Covid variants raise concerns20 June 2021
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The European Centre for Disease Prevention and Control (ECDC) raised the alarm: “With virus variants, there is a high risk of an increase in infections in Europe.” In other words, there is a high risk that the new coronavirus variants now under observation (the English, South African, Brazilian and Indian ones) will continue to spread in Europe causing a higher number of Covid-19 cases. While there is no evidence that these virus strains cause a more severe illness, their increased transmissibility means that the impact of Covid-19 in terms of hospitalizations and deaths is considered “high, especially among the elderly and people affected by several conditions,” wrote the ECDC in a paper published on its website.
First detected in October 2020 in the UK, the English or Alpha variant has spread from there throughout Europe and to some 60 other countries, replacing the previous version of the SARS-CoV-2 virus. The South African or Beta variant, which is prevalent in South Africa, has been isolated in at least 20 other countries since January 2021 and it seems to spread 50% more effectively than the original virus, and more easily among young people.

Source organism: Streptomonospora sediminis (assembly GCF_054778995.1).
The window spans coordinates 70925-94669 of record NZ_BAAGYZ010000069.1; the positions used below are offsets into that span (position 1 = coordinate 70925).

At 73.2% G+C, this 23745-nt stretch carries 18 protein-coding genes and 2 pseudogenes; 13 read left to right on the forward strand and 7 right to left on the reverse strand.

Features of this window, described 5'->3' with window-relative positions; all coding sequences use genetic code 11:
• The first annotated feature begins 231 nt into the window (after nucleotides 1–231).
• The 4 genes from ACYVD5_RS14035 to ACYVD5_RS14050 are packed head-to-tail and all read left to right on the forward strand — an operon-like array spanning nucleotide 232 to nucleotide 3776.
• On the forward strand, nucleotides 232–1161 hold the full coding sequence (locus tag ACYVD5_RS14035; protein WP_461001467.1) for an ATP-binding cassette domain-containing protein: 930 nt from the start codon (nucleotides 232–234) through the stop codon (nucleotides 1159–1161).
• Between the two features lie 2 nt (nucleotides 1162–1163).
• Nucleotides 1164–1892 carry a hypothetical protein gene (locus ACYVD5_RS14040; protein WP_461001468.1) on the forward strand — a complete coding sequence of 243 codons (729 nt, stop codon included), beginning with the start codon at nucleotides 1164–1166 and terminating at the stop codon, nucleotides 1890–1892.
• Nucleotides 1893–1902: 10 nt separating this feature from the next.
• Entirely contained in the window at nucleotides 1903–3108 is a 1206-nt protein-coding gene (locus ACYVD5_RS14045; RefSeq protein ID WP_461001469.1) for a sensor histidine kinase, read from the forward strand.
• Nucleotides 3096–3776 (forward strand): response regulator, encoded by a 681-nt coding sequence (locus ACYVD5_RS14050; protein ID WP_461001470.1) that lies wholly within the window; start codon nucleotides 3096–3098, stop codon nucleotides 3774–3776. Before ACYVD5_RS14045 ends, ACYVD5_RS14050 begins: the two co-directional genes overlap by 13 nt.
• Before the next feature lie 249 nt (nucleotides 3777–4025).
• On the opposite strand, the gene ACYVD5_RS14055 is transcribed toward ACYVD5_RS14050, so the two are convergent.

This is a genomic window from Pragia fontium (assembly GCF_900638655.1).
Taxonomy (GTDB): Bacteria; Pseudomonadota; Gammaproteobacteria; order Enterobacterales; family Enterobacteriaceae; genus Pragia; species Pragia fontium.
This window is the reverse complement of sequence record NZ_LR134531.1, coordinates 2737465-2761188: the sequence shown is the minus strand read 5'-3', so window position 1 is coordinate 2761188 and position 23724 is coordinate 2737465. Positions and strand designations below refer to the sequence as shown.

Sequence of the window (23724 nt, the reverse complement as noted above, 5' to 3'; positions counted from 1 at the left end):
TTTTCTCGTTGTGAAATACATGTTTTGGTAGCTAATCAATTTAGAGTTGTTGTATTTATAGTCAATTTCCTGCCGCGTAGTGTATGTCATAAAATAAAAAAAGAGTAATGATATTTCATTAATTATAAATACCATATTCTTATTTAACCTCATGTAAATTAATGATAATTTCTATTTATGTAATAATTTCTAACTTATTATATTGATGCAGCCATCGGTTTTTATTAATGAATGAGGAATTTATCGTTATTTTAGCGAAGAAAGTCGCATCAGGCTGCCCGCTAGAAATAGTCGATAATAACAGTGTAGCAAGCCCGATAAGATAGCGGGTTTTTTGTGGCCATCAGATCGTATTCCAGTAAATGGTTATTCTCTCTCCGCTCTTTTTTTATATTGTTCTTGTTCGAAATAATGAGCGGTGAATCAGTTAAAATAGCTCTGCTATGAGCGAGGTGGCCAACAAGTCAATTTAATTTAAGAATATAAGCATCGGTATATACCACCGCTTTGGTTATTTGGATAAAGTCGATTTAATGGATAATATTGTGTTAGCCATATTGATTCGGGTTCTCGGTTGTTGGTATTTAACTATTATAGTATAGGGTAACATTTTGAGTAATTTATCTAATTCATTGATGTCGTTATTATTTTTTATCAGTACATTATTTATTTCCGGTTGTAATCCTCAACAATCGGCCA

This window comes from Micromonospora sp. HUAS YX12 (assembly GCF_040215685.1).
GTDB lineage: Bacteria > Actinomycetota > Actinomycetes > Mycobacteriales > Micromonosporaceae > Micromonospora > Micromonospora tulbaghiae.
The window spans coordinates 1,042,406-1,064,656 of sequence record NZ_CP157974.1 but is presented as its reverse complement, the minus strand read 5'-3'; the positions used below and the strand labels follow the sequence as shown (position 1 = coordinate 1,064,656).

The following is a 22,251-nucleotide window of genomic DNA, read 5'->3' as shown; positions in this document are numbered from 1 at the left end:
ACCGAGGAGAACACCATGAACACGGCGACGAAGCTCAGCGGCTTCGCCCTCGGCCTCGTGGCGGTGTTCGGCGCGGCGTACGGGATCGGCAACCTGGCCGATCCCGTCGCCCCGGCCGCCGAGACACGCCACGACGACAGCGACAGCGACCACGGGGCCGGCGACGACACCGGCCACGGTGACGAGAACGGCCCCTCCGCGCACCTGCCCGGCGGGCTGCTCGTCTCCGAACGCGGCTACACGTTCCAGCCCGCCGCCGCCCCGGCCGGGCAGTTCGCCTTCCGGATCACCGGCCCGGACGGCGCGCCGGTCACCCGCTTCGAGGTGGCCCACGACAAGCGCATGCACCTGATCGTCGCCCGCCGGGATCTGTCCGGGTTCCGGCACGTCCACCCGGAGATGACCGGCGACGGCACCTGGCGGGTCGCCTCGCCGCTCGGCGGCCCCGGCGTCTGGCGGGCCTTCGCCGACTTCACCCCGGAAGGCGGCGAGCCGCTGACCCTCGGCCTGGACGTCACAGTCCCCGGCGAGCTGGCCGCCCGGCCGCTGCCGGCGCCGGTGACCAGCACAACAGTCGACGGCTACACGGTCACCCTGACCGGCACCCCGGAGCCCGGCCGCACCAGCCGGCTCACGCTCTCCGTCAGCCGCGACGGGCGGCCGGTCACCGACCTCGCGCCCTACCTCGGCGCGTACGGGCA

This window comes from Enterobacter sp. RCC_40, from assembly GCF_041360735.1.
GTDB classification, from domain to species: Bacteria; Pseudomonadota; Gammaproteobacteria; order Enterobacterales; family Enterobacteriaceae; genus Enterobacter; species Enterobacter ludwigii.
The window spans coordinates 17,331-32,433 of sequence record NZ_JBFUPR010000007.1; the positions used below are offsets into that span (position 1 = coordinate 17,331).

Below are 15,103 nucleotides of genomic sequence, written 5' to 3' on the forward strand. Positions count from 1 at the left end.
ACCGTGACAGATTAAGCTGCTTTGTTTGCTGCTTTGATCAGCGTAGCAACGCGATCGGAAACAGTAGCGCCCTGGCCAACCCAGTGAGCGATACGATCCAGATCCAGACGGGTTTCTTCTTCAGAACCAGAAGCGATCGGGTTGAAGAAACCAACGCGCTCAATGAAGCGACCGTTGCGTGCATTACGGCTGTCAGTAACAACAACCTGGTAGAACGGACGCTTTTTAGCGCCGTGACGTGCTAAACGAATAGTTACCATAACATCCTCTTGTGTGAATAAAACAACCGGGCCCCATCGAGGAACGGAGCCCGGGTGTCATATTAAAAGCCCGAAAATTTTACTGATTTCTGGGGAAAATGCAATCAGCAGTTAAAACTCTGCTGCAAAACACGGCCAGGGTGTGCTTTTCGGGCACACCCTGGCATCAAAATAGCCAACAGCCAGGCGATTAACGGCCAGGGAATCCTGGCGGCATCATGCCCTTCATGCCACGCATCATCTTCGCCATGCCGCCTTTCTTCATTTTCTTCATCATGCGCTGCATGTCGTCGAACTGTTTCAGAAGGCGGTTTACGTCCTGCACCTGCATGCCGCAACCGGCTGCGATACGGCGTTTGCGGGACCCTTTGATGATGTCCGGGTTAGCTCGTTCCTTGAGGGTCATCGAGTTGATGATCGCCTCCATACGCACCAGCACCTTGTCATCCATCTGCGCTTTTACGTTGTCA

The Gamma variant, isolated at the start of this year in Japan and then in Brazil, is closely watched specifically for 3 mutations, that affect the efficiency with which the virus binds to the ACE2 receptor in human cells.
Finally, another variant under special watch is the Indian or Delta variant, which spread rapidly in about 100 countries and is characterized by a high transmissibility of 50 to 60%, higher than the transmissibility of the Alpha variant, which means it could become predominant.
The ECDC considers the likelihood of an increased circulation of these variants, and therefore of an increased pressure on national health systems, as “high, all the more so in countries where the new variants have been circulating for some time.” The same will hold true even “if current public health measures are maintained.”
Viruses mutate constantly, the ECDC noted, and therefore the emergence of new variants is not unexpected or worrying in itself, not even for SARS-CoV-2. Already “thousands of variants are circulating, and many more will emerge, many of them with no effect on the transmissibility or severity of the disease.”
The ECDC recommends for European states to provide a timely sequencing of a significant fraction of the samples that were isolated, so as to detect the arrival of known variants, and of any new ones, while continuing to monitor the rate of transmission and severity of infection, increasing tracking of cases and isolating any suspected and confirmed cases of the new variants. It is also important to maintain and strengthen non-pharmacological measures, following the local epidemiological situation, and to invite people to avoid non-essential travel and social activities. “While there is no evidence to suggest that new variants cause more severe forms of Covid-19,” the ECDC repeated, “preliminary results suggest that they may be more contagious, and therefore the risk of increased circulation in Europe is high.”
Oscar Giacomin / General Manager, Facto Edizioni
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